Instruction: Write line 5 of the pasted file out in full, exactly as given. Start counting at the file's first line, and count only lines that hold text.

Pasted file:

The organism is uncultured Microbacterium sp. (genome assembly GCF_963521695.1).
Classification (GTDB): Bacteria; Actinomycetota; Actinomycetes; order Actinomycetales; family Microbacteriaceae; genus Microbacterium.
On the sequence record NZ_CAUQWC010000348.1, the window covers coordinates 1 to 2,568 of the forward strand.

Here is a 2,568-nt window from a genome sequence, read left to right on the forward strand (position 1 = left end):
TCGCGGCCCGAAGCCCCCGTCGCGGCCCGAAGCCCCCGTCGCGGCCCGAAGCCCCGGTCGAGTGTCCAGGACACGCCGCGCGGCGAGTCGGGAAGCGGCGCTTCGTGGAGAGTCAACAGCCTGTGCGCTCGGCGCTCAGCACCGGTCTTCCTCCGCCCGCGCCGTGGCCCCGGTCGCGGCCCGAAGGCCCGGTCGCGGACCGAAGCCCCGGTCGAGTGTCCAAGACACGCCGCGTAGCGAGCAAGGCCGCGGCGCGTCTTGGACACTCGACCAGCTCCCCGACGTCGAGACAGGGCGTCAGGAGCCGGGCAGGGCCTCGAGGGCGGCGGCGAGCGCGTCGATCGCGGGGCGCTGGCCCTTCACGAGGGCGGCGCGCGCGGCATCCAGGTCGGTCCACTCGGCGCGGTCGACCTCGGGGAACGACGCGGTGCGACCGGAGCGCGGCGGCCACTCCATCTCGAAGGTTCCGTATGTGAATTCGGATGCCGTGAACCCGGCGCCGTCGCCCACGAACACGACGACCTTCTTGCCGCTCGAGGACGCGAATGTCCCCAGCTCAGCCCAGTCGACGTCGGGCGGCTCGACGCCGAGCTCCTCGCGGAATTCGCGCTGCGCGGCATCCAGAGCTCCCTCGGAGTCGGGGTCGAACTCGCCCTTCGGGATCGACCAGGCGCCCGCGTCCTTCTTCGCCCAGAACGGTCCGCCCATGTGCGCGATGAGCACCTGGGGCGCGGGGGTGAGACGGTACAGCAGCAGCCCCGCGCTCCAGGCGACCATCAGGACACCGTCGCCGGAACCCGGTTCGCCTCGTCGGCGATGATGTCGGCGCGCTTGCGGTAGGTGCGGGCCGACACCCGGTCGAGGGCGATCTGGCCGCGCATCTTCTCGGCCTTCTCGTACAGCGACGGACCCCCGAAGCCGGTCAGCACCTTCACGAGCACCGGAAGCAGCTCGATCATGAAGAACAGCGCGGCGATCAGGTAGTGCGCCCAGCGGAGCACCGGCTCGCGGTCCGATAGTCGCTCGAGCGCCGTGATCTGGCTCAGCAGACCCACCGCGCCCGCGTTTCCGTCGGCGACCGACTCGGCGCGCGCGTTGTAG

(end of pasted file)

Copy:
TCGCGGCCCGAAGCCCCCGTCGCGGCCCGAAGCCCCCGTCGCGGCCCGAAGCCCCGGTCGAGTGTCCAGGACACGCCGCGCGGCGAGTCGGGAAGCGGCGCTTCGTGGAGAGTCAACAGCCTGTGCGCTCGGCGCTCAGCACCGGTCTTCCTCCGCCCGCGCCGTGGCCCCGGTCGCGGCCCGAAGGCCCGGTCGCGGACCGAAGCCCCGGTCGAGTGTCCAAGACACGCCGCGTAGCGAGCAAGGCCGCGGCGCGTCTTGGACACTCGACCAGCTCCCCGACGTCGAGACAGGGCGTCAGGAGCCGGGCAGGGCCTCGAGGGCGGCGGCGAGCGCGTCGATCGCGGGGCGCTGGCCCTTCACGAGGGCGGCGCGCGCGGCATCCAGGTCGGTCCACTCGGCGCGGTCGACCTCGGGGAACGACGCGGTGCGACCGGAGCGCGGCGGCCACTCCATCTCGAAGGTTCCGTATGTGAATTCGGATGCCGTGAACCCGGCGCCGTCGCCCACGAACACGACGACCTTCTTGCCGCTCGAGGACGCGAATGTCCCCAGCTCAGCCCAGTCGACGTCGGGCGGCTCGACGCCGAGCTCCTCGCGGAATTCGCGCTGCGCGGCATCCAGAGCTCCCTCGGAGTCGGGGTCGAACTCGCCCTTCGGGATCGACCAGGCGCCCGCGTCCTTCTTCGCCCAGAACGGTCCGCCCATGTGCGCGATGAGCACCTGGGGCGCGGGGGTGAGACGGTACAGCAGCAGCCCCGCGCTCCAGGCGACCATCAGGACACCGTCGCCGGAACCCGGTTCGCCTCGTCGGCGATGATGTCGGCGCGCTTGCGGTAGGTGCGGGCCGACACCCGGTCGAGGGCGATCTGGCCGCGCATCTTCTCGGCCTTCTCGTACAGCGACGGACCCCCGAAGCCGGTCAGCACCTTCACGAGCACCGGAAGCAGCTCGATCATGAAGAACAGCGCGGCGATCAGGTAGTGCGCCCAGCGGAGCACCGGCTCGCGGTCCGATAGTCGCTCGAGCGCCGTGATCTGGCTCAGCAGACCCACCGCGCCCGCGTTTCCGTCGGCGACCGACTCGGCGCGCGCGTTGTAG